Clearfield Inc. (NASDAQ:CLFD) says its FieldShield Fiber Delivery and Protection System enables network operators to deploy fiber-optic cable into areas that had proved unreachable with conventional approaches. The FieldShield family, which includes such novel elements as pushable fiber, will address applications in both the outside plant as well as within enterprises and data centers.FieldShield elements are designed to work together to provide a complete fiber deployment system or individually in concert with existing ductwork or alternative installation approaches, such as microtrenching. These elements include:FieldShield Ruggedized Microduct: Reducing duct requirements to 10 mm or less, the FieldShield microduct comes in three configurations -- direct buried (toneable and non-toneable) and aerial (Figure 8) for the outside plant, and plenum for indoor applications. The microduct features a smooth inner wall and slip lining to ease the deployment of fiber through them, either by pushing or pulling.FieldShield Pushable Fiber: Speaking of pulling, the FieldShield line includes rugged cables in fiber counts from 1 to 24 that indeed can be pushed through microduct when necessary. Depending on the number of bend-insensitive fiber it contains, the cable features a 3-mm or 4-mm crush-resistant jacket made of PBT. It is available in bulk reels, factory terminated with FieldShield Pushable Fiber Connectors, or packaged in a FieldShield microduct. Clearfield developed the SC and LC pushable fiber-optic connectors in collaboration with Senko, and they can come terminated and partially assembled at the factory.FieldShield Assist: Technicians can push the FieldShield Pushable Fiber up to 100 ft by hand. For applications that require greater lengths, Clearfield offers the FieldShield Assist tool. The hand-held, drill-powered tool can push fiber into tight spaces without crushing or buckling the cable, thanks to an integrated clutch that engages when resistance reaches a potentially damaging level. The tool supports fiber cable reaches 500 ft within OSP-rated duct and 300 ft in plenum duct.The FieldShield line is compatible with Clearfield’s FieldSmart fiber management architecture and CraftSmart fiber enclosures.The use of pushable fiber is a novel aspect of the FieldShield line. But the duct’s column strength also is a differentiator, Clearfield believes. “Column strength is a key characteristic of FieldShield Microduct. It was a primary objective within our design to provide a product that had the strength and flexibility to open up occupied duct to new fiber,” said Johnny Hill, chief operating officer for Clearfield, via a press release. “But equally important is the crush strength for direct bury applications. It’s the combination of the two that provides the flexibility for challenging route paths.”The products are just now becoming generally available. The pushable fiber cable is initially available with either one or two fibers, with higher fiber counts available April 1. Similarly, the plenum version of the microduct will be available in April, Hill tells Lightwave.However, select customers already have field tested FieldShield elements. "Our installation of Clearfield's FieldShield Microduct went smoothly,” says Nonda Harris general manager of GeoPath. “The FieldShield duct proved to be flexible and durable when deploying it into the streets of Chicago.”“Clearfield really has remained true to their promise of keeping it simple,” asserts Mike Charles, vice president - Telecommunications Division for ElectriCom. “We connected the Assist directly to the power drills we were already using.”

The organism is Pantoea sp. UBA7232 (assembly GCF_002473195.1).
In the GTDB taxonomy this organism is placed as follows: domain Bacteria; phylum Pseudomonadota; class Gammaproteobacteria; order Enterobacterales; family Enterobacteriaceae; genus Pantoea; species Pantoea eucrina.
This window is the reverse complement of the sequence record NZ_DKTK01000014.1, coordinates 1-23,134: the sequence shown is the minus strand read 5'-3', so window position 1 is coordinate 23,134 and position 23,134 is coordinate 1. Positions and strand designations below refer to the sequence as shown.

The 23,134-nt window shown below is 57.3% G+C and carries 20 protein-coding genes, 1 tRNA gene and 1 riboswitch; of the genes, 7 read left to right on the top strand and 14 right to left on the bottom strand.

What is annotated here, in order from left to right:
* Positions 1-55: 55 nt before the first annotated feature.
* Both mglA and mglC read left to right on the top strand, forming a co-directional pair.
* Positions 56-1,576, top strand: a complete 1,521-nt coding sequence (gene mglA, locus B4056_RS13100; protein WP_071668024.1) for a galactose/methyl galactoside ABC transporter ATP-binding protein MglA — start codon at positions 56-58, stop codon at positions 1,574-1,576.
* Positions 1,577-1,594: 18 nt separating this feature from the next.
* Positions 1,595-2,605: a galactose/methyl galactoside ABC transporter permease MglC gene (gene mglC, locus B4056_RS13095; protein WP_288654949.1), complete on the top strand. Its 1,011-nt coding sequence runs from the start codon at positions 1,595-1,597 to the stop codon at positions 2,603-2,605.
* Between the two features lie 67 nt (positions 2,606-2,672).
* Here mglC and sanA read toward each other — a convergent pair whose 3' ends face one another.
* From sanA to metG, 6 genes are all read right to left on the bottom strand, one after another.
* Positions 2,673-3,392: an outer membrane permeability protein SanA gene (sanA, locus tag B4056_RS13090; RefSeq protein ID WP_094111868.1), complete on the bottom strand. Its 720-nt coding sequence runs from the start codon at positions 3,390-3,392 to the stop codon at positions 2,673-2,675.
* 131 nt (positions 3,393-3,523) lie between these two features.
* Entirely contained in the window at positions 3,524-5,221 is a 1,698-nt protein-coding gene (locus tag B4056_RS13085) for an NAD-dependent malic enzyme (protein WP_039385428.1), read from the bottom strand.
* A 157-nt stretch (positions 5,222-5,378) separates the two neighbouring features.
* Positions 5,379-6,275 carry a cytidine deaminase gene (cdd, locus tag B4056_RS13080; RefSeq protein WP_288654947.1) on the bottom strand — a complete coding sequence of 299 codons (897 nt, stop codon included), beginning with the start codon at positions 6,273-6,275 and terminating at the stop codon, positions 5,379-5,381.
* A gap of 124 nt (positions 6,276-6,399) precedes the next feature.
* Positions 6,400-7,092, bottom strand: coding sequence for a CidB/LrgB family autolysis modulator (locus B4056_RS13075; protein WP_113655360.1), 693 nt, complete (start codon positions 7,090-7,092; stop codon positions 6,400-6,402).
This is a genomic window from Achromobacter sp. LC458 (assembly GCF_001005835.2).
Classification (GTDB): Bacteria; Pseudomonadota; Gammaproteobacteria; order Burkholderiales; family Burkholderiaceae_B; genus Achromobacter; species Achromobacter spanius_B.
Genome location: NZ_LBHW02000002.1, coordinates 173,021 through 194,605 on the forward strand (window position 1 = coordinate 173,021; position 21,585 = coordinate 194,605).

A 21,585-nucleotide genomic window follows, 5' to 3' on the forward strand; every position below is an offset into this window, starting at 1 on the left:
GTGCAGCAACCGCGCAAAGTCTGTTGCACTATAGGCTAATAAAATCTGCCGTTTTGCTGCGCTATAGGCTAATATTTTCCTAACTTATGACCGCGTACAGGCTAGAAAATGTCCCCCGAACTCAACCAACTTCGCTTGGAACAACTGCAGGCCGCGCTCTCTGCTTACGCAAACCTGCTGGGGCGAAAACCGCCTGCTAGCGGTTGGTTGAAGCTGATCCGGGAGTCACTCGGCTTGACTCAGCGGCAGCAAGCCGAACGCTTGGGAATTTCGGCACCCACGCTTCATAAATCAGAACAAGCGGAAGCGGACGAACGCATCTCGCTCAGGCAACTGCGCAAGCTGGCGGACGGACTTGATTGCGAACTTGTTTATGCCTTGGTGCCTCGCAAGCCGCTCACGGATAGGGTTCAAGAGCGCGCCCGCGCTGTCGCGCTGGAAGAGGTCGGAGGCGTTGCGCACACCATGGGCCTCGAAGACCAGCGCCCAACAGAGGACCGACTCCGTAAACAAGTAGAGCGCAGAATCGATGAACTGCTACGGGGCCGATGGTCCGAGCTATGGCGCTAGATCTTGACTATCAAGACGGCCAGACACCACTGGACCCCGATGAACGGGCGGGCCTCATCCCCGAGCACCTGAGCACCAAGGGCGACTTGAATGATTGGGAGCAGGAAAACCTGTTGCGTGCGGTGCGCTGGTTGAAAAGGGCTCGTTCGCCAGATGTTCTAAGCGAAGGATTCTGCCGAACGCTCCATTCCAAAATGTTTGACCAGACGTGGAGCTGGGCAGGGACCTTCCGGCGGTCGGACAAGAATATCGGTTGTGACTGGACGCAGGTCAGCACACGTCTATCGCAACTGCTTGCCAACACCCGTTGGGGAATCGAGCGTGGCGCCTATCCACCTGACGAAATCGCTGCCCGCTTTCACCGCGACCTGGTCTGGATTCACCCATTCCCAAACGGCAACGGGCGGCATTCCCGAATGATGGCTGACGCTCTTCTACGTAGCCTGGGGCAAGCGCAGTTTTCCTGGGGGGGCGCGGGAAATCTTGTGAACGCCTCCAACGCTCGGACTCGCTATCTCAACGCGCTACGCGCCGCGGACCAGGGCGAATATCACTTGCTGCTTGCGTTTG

Southern Photonics changes name to Coherent Solutions
Southern Photonics has chosen to capitalize on the progress it has made in developing and marketing test and measurement equipment for coherent transmission applications by rebranding as Coherent Solutions.The New Zealand-based company says the name will change will help it expand its focus beyond optical communications into other applications that require “the generation, characterization, and analysis of optical signals and pulses.”Dr. Andy Stevens, previously chief operations officer for Southern Photonics, will step into the role of CEO with the rebranding. “We are very excited to be announcing the rebrand to Coherent Solutions before our first big show this year,” he said, referring to OFC/NFOEC. “It’s the perfect opportunity to further demonstrate our strength in the market as we announce new relationships and products at OFC.”Coherent Solutions will not only provide test instruments in an OEM role, but will continue to deliver products to the market under its own brand.“We remove the risk and uncertainty out of selling our products and have a strong value proposition in that we know the markets we are providing solutions for and can validate customer requirements before offering them to our partners globally,” added Dr. Stevens. “The name change does not alter anything and will be business as normal as we continue to grow our own brand product portfolio as well as develop relationships with global leaders in the photonics instrumentation market to provide them with OEM solutions.”In addition, Coherent Solutions says it will move into a much larger headquarters and manufacturing facility during the second quarter of this year.
The above information is edited by 10GTEK.